View Full Version : Pics of Corvus 15' plywood catboat
09-21-2002, 06:15 PM
Finally after two and a half years we launched on Labor Day weekend. Been sailing every weekend since. She is more boat than I expected and sails like the dream come true that she is.
Other images at: http://www.imagestation.com/album/?id=4291337379
I want to thank all of you for the much needed help along the way.
[ 09-22-2002, 10:03 AM: Message edited by: T.KAMILA ]
09-21-2002, 06:17 PM
bummer,. all the pics say 'sorry, you are posting from outside Imagestation. :(
But I went to the album and WOW, that is a great looking boat!! you should be a proud skipper! smile.gif
[ 09-21-2002, 07:20 PM: Message edited by: capt jake ]
09-21-2002, 06:20 PM
09-21-2002, 07:31 PM
Great looking boat!!
You should be proud. It looks like you did a top notch job. Where did you get the plans for this boat.? What type of construction is it? I saw plywood and expected some hard chined looking boxy thing with a squared off cabin but was pleasantly surprised.
09-21-2002, 08:47 PM
Marvelous work. Congratulations!
09-21-2002, 09:21 PM
Oh, man! She's a beauty.
Stop me somebody before I build again.
09-21-2002, 09:22 PM
T--Beautiful boat. I think I could live with something like that, and I'm not even really a big sailboat fan. I sure do like the smooth "fat" lines of those cats.
Well Done!! :D
09-22-2002, 08:50 AM
I've been wondering where you've been. Congrats. That is some beautiful work. I hope your trailering range extends to Casco Bay.
09-22-2002, 09:11 AM
This is what I really want. Lots of room for friends and the beer cooler. Nice boat! Beautiful work.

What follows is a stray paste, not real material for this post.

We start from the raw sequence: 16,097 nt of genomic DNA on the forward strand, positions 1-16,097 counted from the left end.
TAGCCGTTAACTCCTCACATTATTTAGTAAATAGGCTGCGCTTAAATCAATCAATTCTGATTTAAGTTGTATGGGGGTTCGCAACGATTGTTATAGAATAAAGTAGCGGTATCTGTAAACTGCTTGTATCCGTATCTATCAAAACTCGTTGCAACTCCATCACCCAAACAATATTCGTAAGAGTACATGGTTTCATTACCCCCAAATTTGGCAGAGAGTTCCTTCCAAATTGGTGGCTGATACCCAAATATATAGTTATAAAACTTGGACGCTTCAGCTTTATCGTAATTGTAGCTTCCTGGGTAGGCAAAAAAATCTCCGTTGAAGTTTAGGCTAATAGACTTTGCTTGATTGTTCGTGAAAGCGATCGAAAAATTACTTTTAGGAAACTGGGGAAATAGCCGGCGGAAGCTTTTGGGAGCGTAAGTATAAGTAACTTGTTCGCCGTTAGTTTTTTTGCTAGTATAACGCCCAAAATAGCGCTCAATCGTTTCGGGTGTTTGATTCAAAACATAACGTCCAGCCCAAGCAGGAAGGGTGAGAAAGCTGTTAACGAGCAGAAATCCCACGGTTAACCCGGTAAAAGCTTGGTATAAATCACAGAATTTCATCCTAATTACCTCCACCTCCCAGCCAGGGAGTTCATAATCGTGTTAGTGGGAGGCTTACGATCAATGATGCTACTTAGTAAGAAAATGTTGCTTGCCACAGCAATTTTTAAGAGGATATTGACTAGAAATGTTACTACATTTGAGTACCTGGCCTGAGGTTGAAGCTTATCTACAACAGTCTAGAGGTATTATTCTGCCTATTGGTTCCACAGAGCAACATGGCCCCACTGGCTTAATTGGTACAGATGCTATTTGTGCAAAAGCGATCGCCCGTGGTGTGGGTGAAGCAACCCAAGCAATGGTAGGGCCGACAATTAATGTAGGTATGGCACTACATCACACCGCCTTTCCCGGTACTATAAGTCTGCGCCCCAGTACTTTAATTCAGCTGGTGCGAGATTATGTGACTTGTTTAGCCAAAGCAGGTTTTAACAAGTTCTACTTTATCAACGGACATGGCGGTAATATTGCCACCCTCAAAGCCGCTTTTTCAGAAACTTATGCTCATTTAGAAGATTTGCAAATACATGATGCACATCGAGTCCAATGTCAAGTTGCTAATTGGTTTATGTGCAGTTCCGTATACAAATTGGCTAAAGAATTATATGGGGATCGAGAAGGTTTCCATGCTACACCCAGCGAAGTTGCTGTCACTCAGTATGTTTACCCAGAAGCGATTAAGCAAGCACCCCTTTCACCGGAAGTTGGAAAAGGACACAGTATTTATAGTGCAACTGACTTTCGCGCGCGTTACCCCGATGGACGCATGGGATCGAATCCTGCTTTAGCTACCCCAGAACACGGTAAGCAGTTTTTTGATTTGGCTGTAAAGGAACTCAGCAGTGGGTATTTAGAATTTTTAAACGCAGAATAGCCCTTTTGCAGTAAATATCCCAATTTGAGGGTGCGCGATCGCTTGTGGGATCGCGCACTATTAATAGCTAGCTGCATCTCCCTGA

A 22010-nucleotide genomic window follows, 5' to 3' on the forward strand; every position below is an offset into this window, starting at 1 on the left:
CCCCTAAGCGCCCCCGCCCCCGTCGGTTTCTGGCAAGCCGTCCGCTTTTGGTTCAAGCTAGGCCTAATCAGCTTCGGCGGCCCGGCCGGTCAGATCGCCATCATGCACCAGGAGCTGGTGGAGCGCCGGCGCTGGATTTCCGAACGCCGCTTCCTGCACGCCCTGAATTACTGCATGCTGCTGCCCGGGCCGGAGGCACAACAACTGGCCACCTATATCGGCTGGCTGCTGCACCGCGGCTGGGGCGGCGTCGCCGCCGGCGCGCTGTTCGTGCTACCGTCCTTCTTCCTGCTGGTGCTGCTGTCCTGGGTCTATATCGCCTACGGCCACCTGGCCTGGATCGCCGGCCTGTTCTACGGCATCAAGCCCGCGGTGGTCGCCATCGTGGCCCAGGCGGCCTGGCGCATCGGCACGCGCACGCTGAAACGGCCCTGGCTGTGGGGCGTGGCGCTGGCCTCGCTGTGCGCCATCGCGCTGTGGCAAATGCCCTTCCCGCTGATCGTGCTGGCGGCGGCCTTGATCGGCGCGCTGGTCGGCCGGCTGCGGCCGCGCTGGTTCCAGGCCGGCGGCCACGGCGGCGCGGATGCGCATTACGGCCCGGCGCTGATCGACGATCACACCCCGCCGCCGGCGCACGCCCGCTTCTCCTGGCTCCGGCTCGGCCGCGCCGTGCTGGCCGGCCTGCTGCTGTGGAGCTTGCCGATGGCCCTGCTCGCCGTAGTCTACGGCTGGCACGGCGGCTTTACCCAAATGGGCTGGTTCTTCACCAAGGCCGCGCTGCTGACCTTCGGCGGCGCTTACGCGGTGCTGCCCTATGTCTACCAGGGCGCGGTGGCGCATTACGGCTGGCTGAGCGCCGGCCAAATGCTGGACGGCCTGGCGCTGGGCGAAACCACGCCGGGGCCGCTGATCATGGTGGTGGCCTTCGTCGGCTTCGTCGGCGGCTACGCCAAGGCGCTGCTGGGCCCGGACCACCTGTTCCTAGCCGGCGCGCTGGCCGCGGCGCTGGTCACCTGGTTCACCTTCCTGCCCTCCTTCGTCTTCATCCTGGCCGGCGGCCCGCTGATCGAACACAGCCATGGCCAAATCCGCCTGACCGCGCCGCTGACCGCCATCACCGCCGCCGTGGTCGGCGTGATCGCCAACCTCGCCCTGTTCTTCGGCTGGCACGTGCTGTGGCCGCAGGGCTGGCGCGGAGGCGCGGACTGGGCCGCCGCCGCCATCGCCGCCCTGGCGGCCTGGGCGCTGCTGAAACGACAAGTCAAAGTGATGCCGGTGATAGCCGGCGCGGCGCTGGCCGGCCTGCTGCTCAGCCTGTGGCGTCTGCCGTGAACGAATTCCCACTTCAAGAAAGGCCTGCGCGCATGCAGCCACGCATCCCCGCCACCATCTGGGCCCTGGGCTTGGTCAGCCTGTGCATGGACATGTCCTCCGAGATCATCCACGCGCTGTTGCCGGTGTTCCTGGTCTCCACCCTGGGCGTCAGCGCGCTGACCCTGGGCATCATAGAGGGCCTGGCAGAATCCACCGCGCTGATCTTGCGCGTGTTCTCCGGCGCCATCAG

09-22-2002, 09:12 AM
Congratulations Tom . I knew the workmanship was going to be great .It amazes me that ply can take that shape .
[ 09-22-2002, 10:14 AM: Message edited by: Bill Perkins ]
09-22-2002, 03:24 PM
09-22-2002, 04:13 PM
Congratulations Tom! Great looking boat.
A must see at ImageStation. A wonderful example of craftsmanship with plywood.
smile.gif Fair winds to ya now on the water...
Mr. Know It All
09-22-2002, 04:36 PM
WOW :eek: Beautiful smile.gif
Peace---> Kevin in Ohio
09-23-2002, 04:13 AM
Plywood? Cold molded seems more accurate unless there's something here I don't know! :rolleyes: Great looking boat!
09-23-2002, 05:52 AM
Thanks for the compliments! Sometimes things do go well in our lives. Randy is correct about the boat not being plywood. The plans I started with and built to is a fifteen-foot plywood hard chine catboat by Charles Wittholz. As you can see I did mess with her a little. Re-lofted her to round bilge and strip-planked her.
Weekend trips are a two-hour radius from north central Mass. That could be the coast of Connecticut, Cape Cod and as far north as Portland Chris. During the summer at least a couple of weeks further Down East and Lake Champlain.
The mast hinge makes for a twenty-minute setup at the ramp. We have been sailing the last few weekends off of Marblehead, launching from Winter Island in Salem harbor.
So many places to sail so little time!
09-23-2002, 09:44 AM
Congratulations! What a sweet catboat! Enjoy!
09-23-2002, 10:15 AM
A great catboat!I love the hinged mast.Did you do the design and fabrication?
One question about the outboard mount.Do you find the motor will bury in the stern wave under certain conditions?This happens with a friends' boat of similar length and beam although with a canoe stern.He has an adjustable mount so we can raise the outboard in these conditions.
All the best;
09-23-2002, 10:28 AM
Stripping her has made her really seriously impressive!!
Im in love... sigh... again :eek:
Great job Tom brilliant I would say! Enjoy! :cool:
Is this one of the ones on Hankinsons site?
Funny thing about these Cat boats isnt it?... fat and squat lookin critters but mighty fine while theyre at it! :cool: Wish there were a few around here I could go drool... errr look over :D
Take it easy
09-23-2002, 10:37 AM